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Why Hustle Culture is Toxic in Today’s Environment and 5 Ways to Combat it

June 26, 2023

By now, you’ve likely heard of hustle culture. From hustle culture memes to social media influencers -its quick rise to popularity sparked a movement that resonated strongly with some people. But for others, hustle culture has been the foundation for burnout.

At its best, hustle culture is a romanticized version of the American dream. It promises that with enough hours spent working, success is eminent. At its worst, hustle culture slowly chips away at people’s mental health and physical wellbeing.

It’s a risky mindset to say the least. So, if you think you may have a hustle culture at your company, you may want to consider reevaluating your values.

Here, we’ll take a look at what hustle culture is, why it can be harmful, and how to combat it at work.


What is Hustle Culture?

First, let’s discuss what hustle culture actually is.

Hustle culture can refer to either a workplace environment or personal lifestyle. Both place a strong emphasis on efficiency, productivity, and “getting ahead.” At the same time, it minimizes the importance of rest, self-care, and work-life balance.

Often found in hustle culture is people working a full-time job while also working on a “side hustle.” A side hustle is essentially any job a person works alongside their regular job.

This can come in many forms, but for example, it may be an accountant who also drives for Uber on nights and weekends. Or a teacher who sells her handmade jewelry online.

Side hustles oftentimes fall under what’s known as the gig economy - a labor market characterized by short-term contracts or freelance work.


Why is Hustle Culture Toxic?

At a glance, it may seem that hustle culture isn’t all that bad. After all, it emphasizes hard work and ambition – great qualities anyone would need to be successful.

But the problem with hustle culture isn’t valuing hard work or ambition. It’s valuing these things above all else. It’s having work dominate your life and believing the more you do, the more valuable you are. It’s the inherent lack of balance of being human.

And this lack of balance naturally lays the groundwork for stress, disengagement, and burnout. In fact, an analysis from Deloitte found that 77% of American workers have experienced burn out at their current job.

Furthermore, a 2021 survey published by the ADP Research Institute found that 1 in 10 employees surveyed across 17 countries have been putting in more than 20 hours of free work per week.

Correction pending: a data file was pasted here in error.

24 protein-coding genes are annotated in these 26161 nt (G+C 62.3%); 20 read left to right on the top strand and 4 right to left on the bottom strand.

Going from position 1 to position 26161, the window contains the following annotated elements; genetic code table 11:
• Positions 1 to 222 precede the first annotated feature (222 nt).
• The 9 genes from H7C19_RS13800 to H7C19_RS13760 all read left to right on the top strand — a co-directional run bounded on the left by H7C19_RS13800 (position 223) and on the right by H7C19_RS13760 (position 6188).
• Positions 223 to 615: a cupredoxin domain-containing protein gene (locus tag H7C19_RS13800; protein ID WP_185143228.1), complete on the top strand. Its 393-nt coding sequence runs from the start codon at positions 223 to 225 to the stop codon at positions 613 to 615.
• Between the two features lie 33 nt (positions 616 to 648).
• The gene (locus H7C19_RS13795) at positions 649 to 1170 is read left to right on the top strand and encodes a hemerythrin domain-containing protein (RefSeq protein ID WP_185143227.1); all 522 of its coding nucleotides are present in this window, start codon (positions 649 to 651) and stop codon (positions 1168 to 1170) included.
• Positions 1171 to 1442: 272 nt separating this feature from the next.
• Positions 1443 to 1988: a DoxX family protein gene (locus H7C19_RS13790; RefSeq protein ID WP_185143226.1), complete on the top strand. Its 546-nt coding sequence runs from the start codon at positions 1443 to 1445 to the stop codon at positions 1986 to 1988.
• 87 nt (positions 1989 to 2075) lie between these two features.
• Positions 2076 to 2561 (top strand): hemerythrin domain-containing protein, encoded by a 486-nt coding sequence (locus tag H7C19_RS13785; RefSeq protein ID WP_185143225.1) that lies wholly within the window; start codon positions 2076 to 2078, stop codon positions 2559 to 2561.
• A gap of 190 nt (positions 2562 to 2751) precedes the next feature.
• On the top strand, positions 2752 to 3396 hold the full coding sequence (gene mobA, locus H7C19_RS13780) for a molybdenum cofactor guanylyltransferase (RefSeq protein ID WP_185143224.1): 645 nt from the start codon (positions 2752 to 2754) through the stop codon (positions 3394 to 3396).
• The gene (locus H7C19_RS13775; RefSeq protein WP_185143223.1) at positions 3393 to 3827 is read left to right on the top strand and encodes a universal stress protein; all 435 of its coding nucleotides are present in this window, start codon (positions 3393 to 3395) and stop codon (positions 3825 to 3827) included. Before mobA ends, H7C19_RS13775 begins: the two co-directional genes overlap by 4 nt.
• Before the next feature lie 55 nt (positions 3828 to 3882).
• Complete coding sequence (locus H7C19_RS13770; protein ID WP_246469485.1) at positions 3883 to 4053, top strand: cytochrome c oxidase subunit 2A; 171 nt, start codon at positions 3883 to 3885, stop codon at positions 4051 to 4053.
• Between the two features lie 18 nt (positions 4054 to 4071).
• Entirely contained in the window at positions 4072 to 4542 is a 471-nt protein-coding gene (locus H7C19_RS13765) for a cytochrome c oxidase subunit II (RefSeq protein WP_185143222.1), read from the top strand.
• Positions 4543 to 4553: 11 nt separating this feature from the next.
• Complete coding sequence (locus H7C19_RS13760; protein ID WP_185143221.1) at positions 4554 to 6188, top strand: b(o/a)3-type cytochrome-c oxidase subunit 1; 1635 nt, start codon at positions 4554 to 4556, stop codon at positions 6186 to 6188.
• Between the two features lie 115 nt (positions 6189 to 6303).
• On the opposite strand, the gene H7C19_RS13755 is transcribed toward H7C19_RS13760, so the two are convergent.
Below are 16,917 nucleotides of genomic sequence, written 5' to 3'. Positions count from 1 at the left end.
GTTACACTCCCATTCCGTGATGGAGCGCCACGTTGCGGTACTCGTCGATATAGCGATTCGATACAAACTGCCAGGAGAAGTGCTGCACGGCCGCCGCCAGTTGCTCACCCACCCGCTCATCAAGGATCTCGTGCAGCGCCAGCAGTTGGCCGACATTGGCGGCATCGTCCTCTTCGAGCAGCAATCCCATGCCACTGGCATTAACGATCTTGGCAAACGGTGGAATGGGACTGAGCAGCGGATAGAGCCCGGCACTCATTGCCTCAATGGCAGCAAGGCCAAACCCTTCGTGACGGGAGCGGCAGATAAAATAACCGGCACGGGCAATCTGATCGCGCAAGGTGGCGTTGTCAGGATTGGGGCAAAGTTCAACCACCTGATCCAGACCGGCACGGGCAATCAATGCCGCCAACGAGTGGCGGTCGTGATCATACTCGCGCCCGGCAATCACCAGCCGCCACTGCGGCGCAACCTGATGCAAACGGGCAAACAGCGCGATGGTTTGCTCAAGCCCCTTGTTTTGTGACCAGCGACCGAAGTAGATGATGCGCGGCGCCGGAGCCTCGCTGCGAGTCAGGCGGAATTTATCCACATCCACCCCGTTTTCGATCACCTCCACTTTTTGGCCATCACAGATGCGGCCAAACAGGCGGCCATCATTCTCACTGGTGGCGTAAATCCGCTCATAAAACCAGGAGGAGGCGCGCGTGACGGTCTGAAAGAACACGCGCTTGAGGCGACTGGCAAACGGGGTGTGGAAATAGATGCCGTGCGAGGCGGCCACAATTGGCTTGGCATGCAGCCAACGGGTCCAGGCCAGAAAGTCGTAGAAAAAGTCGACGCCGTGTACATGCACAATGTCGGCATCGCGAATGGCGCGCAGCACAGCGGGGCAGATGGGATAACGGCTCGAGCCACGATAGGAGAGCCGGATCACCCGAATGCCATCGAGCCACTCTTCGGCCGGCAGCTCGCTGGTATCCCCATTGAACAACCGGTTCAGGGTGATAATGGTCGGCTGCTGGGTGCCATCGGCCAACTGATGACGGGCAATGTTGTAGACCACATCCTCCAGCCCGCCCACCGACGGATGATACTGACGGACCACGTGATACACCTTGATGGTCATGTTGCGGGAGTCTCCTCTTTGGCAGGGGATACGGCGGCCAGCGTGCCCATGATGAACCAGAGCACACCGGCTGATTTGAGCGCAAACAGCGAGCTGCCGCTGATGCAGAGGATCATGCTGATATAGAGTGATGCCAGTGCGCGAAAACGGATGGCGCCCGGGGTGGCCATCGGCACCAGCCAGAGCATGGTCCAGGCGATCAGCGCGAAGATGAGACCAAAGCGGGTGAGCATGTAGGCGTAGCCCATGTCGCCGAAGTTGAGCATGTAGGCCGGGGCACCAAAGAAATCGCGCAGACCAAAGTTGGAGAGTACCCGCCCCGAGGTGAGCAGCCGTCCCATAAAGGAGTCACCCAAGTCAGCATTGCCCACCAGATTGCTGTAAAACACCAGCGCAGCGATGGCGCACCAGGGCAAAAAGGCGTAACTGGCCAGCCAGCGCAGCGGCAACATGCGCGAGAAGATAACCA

While many people are putting in this extra time at their full-time corporate jobs, there’s more to it than that. Experts from the World Health Organization (WHO) claim that the increase of overworking is also likely due to the rise of the gig economy. Plus, the rise of remote work has caused the boundaries between work and personal life to be increasingly blurred.

And what happens when employees become stressed, disengaged, and burned out? They quit. Especially millennials (people roughly 27 to 4). Deloitte’s study found that nearly half of millennials say they have left a job specifically because they felt burned out.


Characteristics of Hustle Culture

  • Employees feeling the need to come in early and/or work late.
  • Feeling pressure to not take their breaks or not take their full break.
  • An emphasis on hours worked
  • Feeling reluctant to use PTO or sick days
  • Answering calls, emails, IMs after hours and/or on weekends
  • Feeling pressure to “keep up” and an inability to say no or set boundaries.


How Can Hustle Culture Impact Health?

We know that overworking can lead to stress, burnout, and consequently, employee turnover. But what impact does it have on people’s health?

It’s likely no surprise that overworking has detrimental affects on health and wellbeing. This is because with constant work comes an increase in stress, and stress has been linked with a range of health concerns.

These health risks include an increased risk of:

  • Type 2 Diabetes
  • High blood pressure
  • Digestive problems
  • Muscle tension
  • Stroke
  • Fatigue
  • Heart attack

But it’s not just physical health that’s impacted either. Mental health can take a turn under the chronic stress of overworking.

Hustle culture can increase the risk of developing:

  • Anxiety
  • Depression
  • Burnout
  • Insomnia

How to Combat Hustle Culture at Your Company

It may seem clear that hustle culture isn’t a sustainable office environment in theory. However, hustle culture values oftentimes find their way to sneak into companies.